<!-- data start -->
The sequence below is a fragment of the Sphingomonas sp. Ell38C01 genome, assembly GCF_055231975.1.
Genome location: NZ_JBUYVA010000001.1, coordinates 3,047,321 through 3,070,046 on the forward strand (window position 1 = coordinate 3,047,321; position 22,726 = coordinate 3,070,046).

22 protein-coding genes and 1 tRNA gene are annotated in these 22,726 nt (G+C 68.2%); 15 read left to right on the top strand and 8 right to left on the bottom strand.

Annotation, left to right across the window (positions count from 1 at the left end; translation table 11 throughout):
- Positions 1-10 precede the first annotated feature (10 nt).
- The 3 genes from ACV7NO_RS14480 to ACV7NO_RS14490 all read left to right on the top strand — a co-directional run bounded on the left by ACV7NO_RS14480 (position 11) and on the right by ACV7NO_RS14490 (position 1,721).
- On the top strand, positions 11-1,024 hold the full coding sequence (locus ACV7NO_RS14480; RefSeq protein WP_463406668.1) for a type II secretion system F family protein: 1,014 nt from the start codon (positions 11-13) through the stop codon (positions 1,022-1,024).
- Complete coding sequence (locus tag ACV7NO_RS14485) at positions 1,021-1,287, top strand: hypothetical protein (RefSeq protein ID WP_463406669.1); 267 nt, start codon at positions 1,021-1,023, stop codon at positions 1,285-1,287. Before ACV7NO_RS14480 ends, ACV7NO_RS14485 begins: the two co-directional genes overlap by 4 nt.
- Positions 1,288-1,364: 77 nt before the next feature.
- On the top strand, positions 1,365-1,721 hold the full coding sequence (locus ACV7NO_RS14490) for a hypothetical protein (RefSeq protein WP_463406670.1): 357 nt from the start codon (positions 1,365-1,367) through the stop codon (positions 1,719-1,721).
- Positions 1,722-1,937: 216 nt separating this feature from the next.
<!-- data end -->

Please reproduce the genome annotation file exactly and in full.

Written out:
The sequence below is a fragment of the Sphingomonas sp. Ell38C01 genome, assembly GCF_055231975.1.
Genome location: NZ_JBUYVA010000001.1, coordinates 3,047,321 through 3,070,046 on the forward strand (window position 1 = coordinate 3,047,321; position 22,726 = coordinate 3,070,046).

22 protein-coding genes and 1 tRNA gene are annotated in these 22,726 nt (G+C 68.2%); 15 read left to right on the top strand and 8 right to left on the bottom strand.

Annotation, left to right across the window (positions count from 1 at the left end; translation table 11 throughout):
- Positions 1-10 precede the first annotated feature (10 nt).
- The 3 genes from ACV7NO_RS14480 to ACV7NO_RS14490 all read left to right on the top strand — a co-directional run bounded on the left by ACV7NO_RS14480 (position 11) and on the right by ACV7NO_RS14490 (position 1,721).
- On the top strand, positions 11-1,024 hold the full coding sequence (locus ACV7NO_RS14480; RefSeq protein WP_463406668.1) for a type II secretion system F family protein: 1,014 nt from the start codon (positions 11-13) through the stop codon (positions 1,022-1,024).
- Complete coding sequence (locus tag ACV7NO_RS14485) at positions 1,021-1,287, top strand: hypothetical protein (RefSeq protein ID WP_463406669.1); 267 nt, start codon at positions 1,021-1,023, stop codon at positions 1,285-1,287. Before ACV7NO_RS14480 ends, ACV7NO_RS14485 begins: the two co-directional genes overlap by 4 nt.
- Positions 1,288-1,364: 77 nt before the next feature.
- On the top strand, positions 1,365-1,721 hold the full coding sequence (locus ACV7NO_RS14490) for a hypothetical protein (RefSeq protein WP_463406670.1): 357 nt from the start codon (positions 1,365-1,367) through the stop codon (positions 1,719-1,721).
- Positions 1,722-1,937: 216 nt separating this feature from the next.